Irritable bowel syndrome (IBS) is an extremely common digestive disorder but the causes are not entirely understood. The symptoms usually result from food sensitivities that cause, often painful, reactions in your gut. It can also be triggered as a symptom of stress and anxiety. Like Coeliac Disease, the symptoms can range in severity including cramps, bloating, diarrheoa and constipation. Visit for more information. I was unlucky enough to have extremely painful symptoms resulting in me ending up in hospital where doctors were convinced I had Crohn’s Disease. I then had a colonoscopy procedure which resulted in a polyp being removed and me being told that I had a severe case of IBS.

After my IBS diagnosis I was not given much help by doctors, they gave me a few websites on a piece of paper and tablets to counteract symptoms which just ended up in me having the opposite symptoms instead! I then discovered the Low Fodmap Diet (Fermentable Oligosaccharides, Disaccharides, Monosaccharides And Polyols) which has been life changing for me. It might sound like I am over exaggerating but it got to a point where my symptoms took over my life. They affected my confidence, my ability to enjoy food and can really take a psychological and emotional toll. The FODMAP diet involves avoiding certain foods, predominantly indigestible sugars/carbohydrates, that are poorly absorbed in the gut resulting in fermentation and the subsequent symptoms. I recommend checking out to explore this concept further. The first part of the diet is difficult as you have to avoid quite a lot of ingredients then slowly reintroduce some to see what your digestive tract can cope with. Going through the process and knowing what to avoid has made my life so much easier, it’s unbelievable that all that time I was doubled over in pain I just needed to avoid a few more ingredients! I still get occasional flare ups when I’m stressing about things, or when I eat something containing high FODMAP foods but not to the extent that I used to. Although this method worked for me I strongly recommend consulting your doctor/dietitian before making any drastic changes to your diet.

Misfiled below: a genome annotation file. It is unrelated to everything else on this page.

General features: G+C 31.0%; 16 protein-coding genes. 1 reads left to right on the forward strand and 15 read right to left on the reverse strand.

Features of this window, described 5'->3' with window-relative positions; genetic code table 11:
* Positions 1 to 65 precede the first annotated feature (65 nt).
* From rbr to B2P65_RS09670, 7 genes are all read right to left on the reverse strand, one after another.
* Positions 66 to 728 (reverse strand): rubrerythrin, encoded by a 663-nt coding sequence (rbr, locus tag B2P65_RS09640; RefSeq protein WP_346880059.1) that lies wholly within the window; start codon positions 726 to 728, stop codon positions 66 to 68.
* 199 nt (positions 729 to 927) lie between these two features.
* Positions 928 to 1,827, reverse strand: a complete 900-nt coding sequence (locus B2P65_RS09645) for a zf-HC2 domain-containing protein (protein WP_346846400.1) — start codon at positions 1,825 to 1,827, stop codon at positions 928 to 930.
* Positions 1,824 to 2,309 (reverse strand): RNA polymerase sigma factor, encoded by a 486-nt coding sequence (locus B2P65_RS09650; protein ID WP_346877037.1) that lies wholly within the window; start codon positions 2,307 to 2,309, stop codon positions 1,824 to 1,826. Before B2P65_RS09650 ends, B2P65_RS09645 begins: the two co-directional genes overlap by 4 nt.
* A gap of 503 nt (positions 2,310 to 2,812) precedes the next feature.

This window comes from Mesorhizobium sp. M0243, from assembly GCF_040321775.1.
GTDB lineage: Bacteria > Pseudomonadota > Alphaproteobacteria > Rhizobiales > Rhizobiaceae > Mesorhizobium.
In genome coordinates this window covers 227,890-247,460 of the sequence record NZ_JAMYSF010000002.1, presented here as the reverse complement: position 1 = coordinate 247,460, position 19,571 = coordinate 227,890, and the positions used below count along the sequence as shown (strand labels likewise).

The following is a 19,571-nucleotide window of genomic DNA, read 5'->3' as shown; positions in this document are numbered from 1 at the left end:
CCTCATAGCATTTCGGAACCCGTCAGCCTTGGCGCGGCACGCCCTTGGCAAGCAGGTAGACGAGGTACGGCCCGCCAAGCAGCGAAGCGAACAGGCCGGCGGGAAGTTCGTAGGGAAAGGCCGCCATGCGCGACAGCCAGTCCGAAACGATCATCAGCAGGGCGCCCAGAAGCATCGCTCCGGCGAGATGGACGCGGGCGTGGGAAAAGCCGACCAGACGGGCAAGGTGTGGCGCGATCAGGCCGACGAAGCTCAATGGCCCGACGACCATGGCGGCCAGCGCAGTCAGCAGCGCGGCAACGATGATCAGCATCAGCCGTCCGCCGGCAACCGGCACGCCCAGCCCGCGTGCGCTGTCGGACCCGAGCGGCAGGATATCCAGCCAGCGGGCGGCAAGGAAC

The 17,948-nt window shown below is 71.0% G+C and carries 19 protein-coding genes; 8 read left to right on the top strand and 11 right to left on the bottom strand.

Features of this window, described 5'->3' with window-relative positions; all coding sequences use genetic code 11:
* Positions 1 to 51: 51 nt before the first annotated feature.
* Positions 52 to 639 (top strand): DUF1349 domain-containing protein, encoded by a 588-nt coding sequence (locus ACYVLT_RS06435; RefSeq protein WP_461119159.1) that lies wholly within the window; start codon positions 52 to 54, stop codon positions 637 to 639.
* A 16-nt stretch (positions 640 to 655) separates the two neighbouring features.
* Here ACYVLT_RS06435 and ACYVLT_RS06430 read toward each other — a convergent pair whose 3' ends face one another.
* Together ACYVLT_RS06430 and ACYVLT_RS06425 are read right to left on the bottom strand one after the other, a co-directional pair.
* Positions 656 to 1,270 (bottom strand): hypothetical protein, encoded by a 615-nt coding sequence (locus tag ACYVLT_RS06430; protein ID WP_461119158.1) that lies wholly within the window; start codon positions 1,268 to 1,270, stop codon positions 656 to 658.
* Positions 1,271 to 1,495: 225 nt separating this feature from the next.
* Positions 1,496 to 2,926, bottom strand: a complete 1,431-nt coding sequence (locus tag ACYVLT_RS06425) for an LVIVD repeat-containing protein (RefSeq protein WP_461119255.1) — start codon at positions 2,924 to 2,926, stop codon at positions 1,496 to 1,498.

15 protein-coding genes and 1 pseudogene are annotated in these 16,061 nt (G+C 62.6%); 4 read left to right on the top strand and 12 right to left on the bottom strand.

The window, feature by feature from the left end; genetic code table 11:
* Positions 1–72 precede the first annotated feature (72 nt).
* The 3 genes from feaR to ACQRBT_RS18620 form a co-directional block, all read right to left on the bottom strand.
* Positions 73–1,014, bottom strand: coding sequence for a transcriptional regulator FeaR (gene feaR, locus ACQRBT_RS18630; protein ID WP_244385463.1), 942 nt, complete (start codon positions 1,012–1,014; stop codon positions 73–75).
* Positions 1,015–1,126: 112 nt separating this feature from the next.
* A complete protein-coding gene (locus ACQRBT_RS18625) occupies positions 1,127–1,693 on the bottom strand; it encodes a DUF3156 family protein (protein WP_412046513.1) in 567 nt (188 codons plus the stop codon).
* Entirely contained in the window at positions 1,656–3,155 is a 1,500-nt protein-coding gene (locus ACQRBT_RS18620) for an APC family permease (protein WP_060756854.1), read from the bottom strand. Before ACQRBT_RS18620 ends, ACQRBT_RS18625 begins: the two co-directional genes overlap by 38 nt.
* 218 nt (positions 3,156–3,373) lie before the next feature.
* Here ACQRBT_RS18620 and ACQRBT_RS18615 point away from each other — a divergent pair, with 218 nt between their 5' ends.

There are many other digestive conditions, namely Inflammatory Bowel Disease (IBD) which includes Crohn’s Disease and Ulcerative Colitis. These diseases cause chronic inflammation of the digestive system and can often have detrimental effects on your health. After researching both of these prior to my colonoscopy I cannot describe how much I admire the people who live with these conditions. If you would like to know more about them please visit

To learn more about digestive disorders and what to do if you think you may be suffering from one, I highly recommend checking out this easy-to-read digestive problems article:  

If you want more information about my experiences, you have recently been diagnosed and need some advice or you simply want to chat to someone in a similar situation then contact me via my email address or social media pages (link on my contact page) 🙂